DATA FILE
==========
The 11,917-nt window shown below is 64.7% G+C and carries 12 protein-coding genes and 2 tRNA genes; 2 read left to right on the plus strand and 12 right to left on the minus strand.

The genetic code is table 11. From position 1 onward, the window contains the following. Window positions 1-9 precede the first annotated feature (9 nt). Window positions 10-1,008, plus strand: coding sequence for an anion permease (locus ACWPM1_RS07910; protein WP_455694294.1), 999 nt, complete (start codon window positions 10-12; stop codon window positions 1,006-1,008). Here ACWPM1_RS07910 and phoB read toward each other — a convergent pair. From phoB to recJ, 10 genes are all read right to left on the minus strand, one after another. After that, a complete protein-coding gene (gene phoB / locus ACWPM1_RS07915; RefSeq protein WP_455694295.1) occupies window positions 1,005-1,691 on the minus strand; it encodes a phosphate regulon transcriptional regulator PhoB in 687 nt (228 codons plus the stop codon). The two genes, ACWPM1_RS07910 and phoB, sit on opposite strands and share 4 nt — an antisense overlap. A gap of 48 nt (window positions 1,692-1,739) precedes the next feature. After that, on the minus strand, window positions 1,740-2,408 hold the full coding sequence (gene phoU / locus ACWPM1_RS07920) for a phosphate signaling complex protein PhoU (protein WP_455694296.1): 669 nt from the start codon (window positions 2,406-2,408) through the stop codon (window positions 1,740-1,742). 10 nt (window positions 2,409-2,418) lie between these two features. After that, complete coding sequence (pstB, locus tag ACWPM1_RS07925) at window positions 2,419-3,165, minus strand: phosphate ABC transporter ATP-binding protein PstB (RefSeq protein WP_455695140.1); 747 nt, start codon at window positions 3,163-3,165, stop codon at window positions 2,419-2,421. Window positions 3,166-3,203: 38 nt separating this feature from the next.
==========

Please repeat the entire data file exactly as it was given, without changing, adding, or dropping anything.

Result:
The 11,917-nt window shown below is 64.7% G+C and carries 12 protein-coding genes and 2 tRNA genes; 2 read left to right on the plus strand and 12 right to left on the minus strand.

The genetic code is table 11. From position 1 onward, the window contains the following. Window positions 1-9 precede the first annotated feature (9 nt). Window positions 10-1,008, plus strand: coding sequence for an anion permease (locus ACWPM1_RS07910; protein WP_455694294.1), 999 nt, complete (start codon window positions 10-12; stop codon window positions 1,006-1,008). Here ACWPM1_RS07910 and phoB read toward each other — a convergent pair. From phoB to recJ, 10 genes are all read right to left on the minus strand, one after another. After that, a complete protein-coding gene (gene phoB / locus ACWPM1_RS07915; RefSeq protein WP_455694295.1) occupies window positions 1,005-1,691 on the minus strand; it encodes a phosphate regulon transcriptional regulator PhoB in 687 nt (228 codons plus the stop codon). The two genes, ACWPM1_RS07910 and phoB, sit on opposite strands and share 4 nt — an antisense overlap. A gap of 48 nt (window positions 1,692-1,739) precedes the next feature. After that, on the minus strand, window positions 1,740-2,408 hold the full coding sequence (gene phoU / locus ACWPM1_RS07920) for a phosphate signaling complex protein PhoU (protein WP_455694296.1): 669 nt from the start codon (window positions 2,406-2,408) through the stop codon (window positions 1,740-1,742). 10 nt (window positions 2,409-2,418) lie between these two features. After that, complete coding sequence (pstB, locus tag ACWPM1_RS07925) at window positions 2,419-3,165, minus strand: phosphate ABC transporter ATP-binding protein PstB (RefSeq protein WP_455695140.1); 747 nt, start codon at window positions 3,163-3,165, stop codon at window positions 2,419-2,421. Window positions 3,166-3,203: 38 nt separating this feature from the next.